Fabry-Pérot Interferometer, SA is a highly successful non-US company known to the world as FPI. FPI is considering doing a debt or equity offering in the United States. What financial statements will it need? Continue Reading
On the heels of its wildly successful initial public offering, Next Humongous Thing, Inc.. is in the process of preparing a prospectus for a follow-on offering of common stock. Oh, and it has completed several acquisitions, opened up two new segments and discontinued one operation. Continue Reading
Frankie, recent heir to Brooklyn Hipster Butcher Company, has decided to take his company public. While preparing the registration statement for the IPO, Frankie wonders whether a small processing plant he purchased 80 days ago constitutes as a significant acquisition. Continue Reading
FreshBread, Corp. is a newly public company that will need to file periodic reports beginning in 2015. FreshBread is also planning to do a registered offering in 2015 and is confused as to when its 2014 financial statements go “stale.”
In our final installment on the margin regulations, we’ll cover a few more practice points. Hopefully this intro to the US margin regulations will enable you to spot the issues that can arise in the context of financing transactions.
In previous installments, we covered the basics of the margin regulations. In our final two installments, we’ll cover a few practice points and explore some of the more complex margin issues (particularly under Regulation U), that frequently arise in the context of financing transactions.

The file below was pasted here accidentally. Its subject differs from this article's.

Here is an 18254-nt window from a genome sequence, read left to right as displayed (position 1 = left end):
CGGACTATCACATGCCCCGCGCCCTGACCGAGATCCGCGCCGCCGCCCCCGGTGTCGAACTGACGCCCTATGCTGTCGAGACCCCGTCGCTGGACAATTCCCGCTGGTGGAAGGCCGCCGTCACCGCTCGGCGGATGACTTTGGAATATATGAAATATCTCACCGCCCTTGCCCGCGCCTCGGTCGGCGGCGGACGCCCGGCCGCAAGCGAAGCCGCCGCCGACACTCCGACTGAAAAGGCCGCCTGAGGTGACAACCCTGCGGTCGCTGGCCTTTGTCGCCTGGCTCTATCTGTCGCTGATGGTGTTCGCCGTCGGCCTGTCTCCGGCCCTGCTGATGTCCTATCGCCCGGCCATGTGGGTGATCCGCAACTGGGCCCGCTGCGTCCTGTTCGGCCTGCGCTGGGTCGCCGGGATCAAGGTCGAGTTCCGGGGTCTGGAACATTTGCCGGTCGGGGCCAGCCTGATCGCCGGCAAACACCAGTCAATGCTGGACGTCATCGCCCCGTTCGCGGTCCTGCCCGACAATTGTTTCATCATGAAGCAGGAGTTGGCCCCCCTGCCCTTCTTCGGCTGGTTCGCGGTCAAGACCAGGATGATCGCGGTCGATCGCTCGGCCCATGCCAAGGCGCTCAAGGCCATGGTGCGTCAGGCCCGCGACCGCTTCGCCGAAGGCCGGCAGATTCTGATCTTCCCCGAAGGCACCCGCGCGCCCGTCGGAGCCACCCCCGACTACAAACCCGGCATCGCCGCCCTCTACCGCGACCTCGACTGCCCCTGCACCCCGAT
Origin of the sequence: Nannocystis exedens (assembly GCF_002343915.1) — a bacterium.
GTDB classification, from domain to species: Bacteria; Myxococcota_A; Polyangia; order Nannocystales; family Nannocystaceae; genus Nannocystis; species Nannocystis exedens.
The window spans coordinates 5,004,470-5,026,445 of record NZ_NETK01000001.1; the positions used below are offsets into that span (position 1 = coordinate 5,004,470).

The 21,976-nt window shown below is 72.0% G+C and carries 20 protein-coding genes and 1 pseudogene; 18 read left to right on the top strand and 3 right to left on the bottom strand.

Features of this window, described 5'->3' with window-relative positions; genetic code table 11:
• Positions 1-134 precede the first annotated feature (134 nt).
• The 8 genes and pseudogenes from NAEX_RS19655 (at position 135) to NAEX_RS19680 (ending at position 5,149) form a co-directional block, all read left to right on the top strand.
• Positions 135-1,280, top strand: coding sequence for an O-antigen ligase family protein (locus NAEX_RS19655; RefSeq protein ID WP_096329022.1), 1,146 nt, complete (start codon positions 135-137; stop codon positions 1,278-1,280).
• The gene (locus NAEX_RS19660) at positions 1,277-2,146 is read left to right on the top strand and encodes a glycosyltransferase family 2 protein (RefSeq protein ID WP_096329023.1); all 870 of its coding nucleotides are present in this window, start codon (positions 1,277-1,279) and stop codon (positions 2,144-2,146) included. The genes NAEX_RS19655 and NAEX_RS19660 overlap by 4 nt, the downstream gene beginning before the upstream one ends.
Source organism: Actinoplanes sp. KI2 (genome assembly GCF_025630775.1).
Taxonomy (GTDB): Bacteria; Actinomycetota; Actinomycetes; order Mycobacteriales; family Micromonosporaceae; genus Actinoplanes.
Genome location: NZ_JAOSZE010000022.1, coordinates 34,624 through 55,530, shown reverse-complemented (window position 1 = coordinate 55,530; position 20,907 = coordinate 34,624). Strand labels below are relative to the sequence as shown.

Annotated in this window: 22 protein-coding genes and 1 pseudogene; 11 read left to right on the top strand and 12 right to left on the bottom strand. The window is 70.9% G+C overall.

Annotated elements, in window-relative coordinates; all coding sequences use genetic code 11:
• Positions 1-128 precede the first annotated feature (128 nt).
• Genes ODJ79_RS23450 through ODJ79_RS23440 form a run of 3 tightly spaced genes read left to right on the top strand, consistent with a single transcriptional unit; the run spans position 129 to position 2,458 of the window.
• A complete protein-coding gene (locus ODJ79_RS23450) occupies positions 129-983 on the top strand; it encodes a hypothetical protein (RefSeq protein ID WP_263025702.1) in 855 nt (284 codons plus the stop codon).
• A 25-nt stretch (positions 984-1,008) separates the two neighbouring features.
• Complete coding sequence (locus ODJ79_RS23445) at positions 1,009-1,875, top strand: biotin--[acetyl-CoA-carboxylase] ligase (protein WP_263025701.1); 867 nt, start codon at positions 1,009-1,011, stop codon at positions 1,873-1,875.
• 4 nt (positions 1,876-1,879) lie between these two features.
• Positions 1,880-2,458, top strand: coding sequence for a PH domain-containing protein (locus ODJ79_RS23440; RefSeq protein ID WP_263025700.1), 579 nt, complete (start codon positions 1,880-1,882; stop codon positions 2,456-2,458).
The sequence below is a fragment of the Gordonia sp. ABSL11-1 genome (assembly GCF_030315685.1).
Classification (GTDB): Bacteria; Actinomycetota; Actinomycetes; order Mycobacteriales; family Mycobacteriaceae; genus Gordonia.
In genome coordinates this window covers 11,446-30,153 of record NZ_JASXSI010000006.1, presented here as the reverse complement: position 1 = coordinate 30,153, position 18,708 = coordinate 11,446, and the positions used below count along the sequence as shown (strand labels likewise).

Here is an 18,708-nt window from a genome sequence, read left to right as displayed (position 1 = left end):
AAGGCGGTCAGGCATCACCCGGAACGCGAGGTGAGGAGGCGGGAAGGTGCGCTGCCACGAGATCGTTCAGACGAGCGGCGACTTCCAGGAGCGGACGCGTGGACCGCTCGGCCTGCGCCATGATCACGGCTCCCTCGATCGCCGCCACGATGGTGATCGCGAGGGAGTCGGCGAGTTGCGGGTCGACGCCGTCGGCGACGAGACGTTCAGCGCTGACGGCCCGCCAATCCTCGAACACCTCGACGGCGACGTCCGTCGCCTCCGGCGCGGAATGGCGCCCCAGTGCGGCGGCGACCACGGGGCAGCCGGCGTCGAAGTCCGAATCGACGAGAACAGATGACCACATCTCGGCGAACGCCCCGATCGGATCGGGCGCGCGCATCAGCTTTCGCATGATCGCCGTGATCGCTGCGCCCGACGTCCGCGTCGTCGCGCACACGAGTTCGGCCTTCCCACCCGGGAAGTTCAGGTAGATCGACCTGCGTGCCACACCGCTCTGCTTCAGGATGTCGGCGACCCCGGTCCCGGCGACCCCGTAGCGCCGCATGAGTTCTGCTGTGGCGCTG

So far, our series on the Federal Reserve’s margin regulationshas focused on Regulation U, which imposes margin lending requirements on lenders. Now let’s turn our attention to Regulation X, which governs the securities credit activities of borrowers.
Two years ago, the JOBS Act became law. Title I of the JOBS Act significantly changed the IPO playbook, creating a new category of issuer called an emerging growth company (EGC) and rewriting the rules for EGC IPOs. We discuss the JOBS Act’s changes to the IPO process in this post.
Building on our first-anniversary JOBS Act report on initial trends observed and lessons learned, Latham has conducted another detailed analysis of EGC IPOs, this time taking a close look at nearly 250 EGCs that priced a US IPO in the past year.
In the last installment on the US margin regulations, we touched on the building blocks of Regulation U, which prohibits a bank or a non-bank lender (who is not a broker-dealer) from extending “purpose credit” that is “secured directly or indirectly” by “margin stock,” in an amount that exceeds the “maximum loan value” of the collateral securing the credit. In this installment, we will examine some other key concepts and highlight where Regulation U issues can arise in practice.
Because the vast majority of “margin calls” you are likely to get will arise under Regulation U in the context of a financing transaction by a bank (or in some cases, a non-bank lender), the ability to identify margin regulation issues in financing transactions requires a familiarity with the fundamental building blocks of Regulation U.